Consider putting a shop towel or other piece of cloth over the ends of the caps before doing this so you don’t crack them. These caps will also prevent the straps from coming off when your dog is in the chair, so it’s important not to damage them.
5. Assemble the Wheels & Struts
Run lag bolts through the centers of both of the lawnmower wheels and affix them with a washer on the other side. Take one of the remaining pieces of pipe and drill a hole ½” from the bottom to attach the wheels on and then do the same with another piece of pipe for your second wheel.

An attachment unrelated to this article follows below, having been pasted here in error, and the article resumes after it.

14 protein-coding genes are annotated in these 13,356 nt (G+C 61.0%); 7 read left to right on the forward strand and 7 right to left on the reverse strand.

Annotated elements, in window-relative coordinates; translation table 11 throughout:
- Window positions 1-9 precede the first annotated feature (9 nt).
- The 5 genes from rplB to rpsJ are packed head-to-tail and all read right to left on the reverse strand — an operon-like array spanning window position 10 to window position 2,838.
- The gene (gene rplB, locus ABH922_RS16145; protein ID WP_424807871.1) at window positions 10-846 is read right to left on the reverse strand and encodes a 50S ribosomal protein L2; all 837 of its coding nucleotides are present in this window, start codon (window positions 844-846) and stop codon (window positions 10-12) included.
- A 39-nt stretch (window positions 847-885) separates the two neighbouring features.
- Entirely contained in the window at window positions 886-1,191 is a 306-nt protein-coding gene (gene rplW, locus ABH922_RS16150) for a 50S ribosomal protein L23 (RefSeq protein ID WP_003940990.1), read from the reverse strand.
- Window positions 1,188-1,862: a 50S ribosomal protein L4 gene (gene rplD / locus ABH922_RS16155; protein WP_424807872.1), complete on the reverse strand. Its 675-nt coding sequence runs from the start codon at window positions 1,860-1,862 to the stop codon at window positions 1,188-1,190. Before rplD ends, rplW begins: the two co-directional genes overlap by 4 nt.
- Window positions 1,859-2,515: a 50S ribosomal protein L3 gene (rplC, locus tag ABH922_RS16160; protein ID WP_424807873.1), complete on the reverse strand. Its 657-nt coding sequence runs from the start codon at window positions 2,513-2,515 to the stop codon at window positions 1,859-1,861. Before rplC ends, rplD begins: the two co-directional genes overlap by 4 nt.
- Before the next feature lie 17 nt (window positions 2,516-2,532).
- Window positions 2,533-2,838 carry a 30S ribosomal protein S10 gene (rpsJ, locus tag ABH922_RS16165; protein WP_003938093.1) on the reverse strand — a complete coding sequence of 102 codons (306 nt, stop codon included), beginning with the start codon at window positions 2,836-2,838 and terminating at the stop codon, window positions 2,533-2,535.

Attach both of the wheels using a pair of nuts each and then spin the wheels with your hands to make sure that they turn freely. If they don’t, then there’s something wrong and you’ll want to adjust it.
Once you have it spinning properly, make sure to tighten the ends.
6. Attach the Wheel Stems
Check your frame to make sure that all of the pipes you have attached to it are at solid 90° angles. As soon as you have it perfect, angle the wheel arms 5° out and slide them into the remaining slots on the T-shaped connectors.
Use a good amount of solid downward pressure to fit the wheel stems into the frame, but don’t use so much that you start to stress any of the plastic. The wheels should jut out toward the sides slightly so your dog won’t be too uncomfortable when walking with it.
7. Put on an Abdomen Brace